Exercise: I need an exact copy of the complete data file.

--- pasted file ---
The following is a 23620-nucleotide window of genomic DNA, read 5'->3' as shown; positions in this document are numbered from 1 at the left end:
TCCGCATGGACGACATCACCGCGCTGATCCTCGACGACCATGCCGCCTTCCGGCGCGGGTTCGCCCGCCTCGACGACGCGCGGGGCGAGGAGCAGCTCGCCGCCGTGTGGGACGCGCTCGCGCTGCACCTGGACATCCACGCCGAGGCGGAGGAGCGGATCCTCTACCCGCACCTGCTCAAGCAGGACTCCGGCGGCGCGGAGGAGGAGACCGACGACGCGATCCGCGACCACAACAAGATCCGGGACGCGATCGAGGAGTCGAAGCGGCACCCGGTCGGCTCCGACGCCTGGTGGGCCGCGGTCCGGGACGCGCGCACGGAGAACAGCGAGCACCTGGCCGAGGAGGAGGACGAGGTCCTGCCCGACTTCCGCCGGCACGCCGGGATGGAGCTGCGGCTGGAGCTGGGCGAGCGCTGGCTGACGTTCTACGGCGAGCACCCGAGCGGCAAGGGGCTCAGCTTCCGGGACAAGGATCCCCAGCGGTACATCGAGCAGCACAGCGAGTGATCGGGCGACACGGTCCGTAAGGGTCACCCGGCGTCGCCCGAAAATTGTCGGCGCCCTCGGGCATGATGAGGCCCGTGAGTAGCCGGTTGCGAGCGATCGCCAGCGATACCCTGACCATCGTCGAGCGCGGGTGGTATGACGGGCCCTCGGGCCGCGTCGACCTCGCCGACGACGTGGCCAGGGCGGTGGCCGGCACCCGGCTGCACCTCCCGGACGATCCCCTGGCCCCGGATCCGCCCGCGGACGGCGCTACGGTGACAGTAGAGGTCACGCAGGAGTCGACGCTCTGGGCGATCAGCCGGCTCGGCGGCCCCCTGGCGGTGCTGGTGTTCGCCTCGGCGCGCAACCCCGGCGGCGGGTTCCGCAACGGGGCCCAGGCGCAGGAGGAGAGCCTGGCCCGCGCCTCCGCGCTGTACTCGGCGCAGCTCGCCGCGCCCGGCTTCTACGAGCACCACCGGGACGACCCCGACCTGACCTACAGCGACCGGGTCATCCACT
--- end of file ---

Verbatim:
The following is a 23620-nucleotide window of genomic DNA, read 5'->3' as shown; positions in this document are numbered from 1 at the left end:
TCCGCATGGACGACATCACCGCGCTGATCCTCGACGACCATGCCGCCTTCCGGCGCGGGTTCGCCCGCCTCGACGACGCGCGGGGCGAGGAGCAGCTCGCCGCCGTGTGGGACGCGCTCGCGCTGCACCTGGACATCCACGCCGAGGCGGAGGAGCGGATCCTCTACCCGCACCTGCTCAAGCAGGACTCCGGCGGCGCGGAGGAGGAGACCGACGACGCGATCCGCGACCACAACAAGATCCGGGACGCGATCGAGGAGTCGAAGCGGCACCCGGTCGGCTCCGACGCCTGGTGGGCCGCGGTCCGGGACGCGCGCACGGAGAACAGCGAGCACCTGGCCGAGGAGGAGGACGAGGTCCTGCCCGACTTCCGCCGGCACGCCGGGATGGAGCTGCGGCTGGAGCTGGGCGAGCGCTGGCTGACGTTCTACGGCGAGCACCCGAGCGGCAAGGGGCTCAGCTTCCGGGACAAGGATCCCCAGCGGTACATCGAGCAGCACAGCGAGTGATCGGGCGACACGGTCCGTAAGGGTCACCCGGCGTCGCCCGAAAATTGTCGGCGCCCTCGGGCATGATGAGGCCCGTGAGTAGCCGGTTGCGAGCGATCGCCAGCGATACCCTGACCATCGTCGAGCGCGGGTGGTATGACGGGCCCTCGGGCCGCGTCGACCTCGCCGACGACGTGGCCAGGGCGGTGGCCGGCACCCGGCTGCACCTCCCGGACGATCCCCTGGCCCCGGATCCGCCCGCGGACGGCGCTACGGTGACAGTAGAGGTCACGCAGGAGTCGACGCTCTGGGCGATCAGCCGGCTCGGCGGCCCCCTGGCGGTGCTGGTGTTCGCCTCGGCGCGCAACCCCGGCGGCGGGTTCCGCAACGGGGCCCAGGCGCAGGAGGAGAGCCTGGCCCGCGCCTCCGCGCTGTACTCGGCGCAGCTCGCCGCGCCCGGCTTCTACGAGCACCACCGGGACGACCCCGACCTGACCTACAGCGACCGGGTCATCCACT